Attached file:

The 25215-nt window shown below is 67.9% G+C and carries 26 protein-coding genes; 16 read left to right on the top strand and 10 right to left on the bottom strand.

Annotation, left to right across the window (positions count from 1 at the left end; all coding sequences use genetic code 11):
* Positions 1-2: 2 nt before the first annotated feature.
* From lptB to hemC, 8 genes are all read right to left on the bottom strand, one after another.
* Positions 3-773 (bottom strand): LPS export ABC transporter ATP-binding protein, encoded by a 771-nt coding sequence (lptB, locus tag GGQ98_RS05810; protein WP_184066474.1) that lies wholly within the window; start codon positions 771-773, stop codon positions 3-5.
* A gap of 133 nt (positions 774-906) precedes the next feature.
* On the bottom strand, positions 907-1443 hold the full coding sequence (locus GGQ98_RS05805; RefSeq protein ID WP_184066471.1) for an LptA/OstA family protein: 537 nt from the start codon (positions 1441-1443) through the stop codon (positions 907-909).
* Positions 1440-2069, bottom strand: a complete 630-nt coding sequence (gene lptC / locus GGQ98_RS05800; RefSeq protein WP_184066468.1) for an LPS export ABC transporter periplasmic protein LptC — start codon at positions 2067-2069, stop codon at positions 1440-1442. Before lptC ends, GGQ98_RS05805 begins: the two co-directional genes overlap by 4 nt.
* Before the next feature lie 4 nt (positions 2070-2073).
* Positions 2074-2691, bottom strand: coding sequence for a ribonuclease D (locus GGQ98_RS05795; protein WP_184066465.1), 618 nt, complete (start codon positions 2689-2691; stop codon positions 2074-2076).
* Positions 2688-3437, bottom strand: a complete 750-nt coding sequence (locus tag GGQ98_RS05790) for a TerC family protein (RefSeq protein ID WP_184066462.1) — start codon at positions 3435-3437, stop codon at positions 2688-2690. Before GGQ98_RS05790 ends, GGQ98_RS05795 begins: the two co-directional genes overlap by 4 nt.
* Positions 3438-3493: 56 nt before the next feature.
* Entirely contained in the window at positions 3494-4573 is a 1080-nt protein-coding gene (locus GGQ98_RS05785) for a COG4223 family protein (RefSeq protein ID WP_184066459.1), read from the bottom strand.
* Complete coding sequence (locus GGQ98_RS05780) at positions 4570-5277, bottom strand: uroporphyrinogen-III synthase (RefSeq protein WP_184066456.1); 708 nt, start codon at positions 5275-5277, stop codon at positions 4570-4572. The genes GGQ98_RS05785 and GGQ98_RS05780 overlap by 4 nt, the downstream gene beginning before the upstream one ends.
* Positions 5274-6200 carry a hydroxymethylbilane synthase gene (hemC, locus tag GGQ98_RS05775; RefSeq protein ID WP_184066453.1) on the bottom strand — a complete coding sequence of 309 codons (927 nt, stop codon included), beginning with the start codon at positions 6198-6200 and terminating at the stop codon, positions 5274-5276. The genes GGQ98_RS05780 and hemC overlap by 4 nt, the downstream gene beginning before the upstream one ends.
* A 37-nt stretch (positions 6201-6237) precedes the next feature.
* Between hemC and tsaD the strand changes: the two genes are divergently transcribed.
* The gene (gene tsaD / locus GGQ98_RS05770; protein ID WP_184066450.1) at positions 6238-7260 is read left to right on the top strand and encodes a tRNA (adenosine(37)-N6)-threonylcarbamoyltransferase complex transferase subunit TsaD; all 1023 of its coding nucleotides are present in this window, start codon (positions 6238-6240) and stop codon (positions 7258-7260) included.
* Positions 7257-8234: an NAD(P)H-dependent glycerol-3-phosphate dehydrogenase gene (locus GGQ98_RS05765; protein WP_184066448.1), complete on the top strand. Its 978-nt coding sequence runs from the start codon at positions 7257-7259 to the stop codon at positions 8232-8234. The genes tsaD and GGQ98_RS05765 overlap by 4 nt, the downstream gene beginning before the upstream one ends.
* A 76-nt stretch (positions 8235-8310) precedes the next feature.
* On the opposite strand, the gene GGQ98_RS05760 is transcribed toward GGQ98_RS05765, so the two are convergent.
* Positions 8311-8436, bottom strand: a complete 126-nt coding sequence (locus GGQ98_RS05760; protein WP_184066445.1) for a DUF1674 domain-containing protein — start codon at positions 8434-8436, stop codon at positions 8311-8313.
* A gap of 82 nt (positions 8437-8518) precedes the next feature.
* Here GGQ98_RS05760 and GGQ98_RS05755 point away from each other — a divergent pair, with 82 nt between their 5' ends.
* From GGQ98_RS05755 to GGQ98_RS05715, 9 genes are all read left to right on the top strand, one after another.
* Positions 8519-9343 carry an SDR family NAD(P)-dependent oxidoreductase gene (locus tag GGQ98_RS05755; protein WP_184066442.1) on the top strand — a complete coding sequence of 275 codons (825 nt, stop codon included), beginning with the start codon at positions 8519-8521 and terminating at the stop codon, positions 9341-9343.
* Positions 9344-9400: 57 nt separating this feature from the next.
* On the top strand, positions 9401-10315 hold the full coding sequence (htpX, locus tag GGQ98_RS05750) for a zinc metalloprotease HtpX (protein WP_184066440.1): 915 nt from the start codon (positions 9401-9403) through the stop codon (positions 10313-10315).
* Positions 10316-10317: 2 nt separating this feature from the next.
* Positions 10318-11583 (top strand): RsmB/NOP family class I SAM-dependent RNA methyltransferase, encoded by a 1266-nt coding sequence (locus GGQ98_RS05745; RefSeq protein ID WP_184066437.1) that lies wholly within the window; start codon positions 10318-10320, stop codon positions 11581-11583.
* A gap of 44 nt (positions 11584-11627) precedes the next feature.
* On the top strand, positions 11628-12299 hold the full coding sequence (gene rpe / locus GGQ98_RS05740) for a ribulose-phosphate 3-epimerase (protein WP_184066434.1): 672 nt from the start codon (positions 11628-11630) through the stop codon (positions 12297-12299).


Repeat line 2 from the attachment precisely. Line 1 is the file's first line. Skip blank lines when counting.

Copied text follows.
Annotation, left to right across the window (positions count from 1 at the left end; all coding sequences use genetic code 11):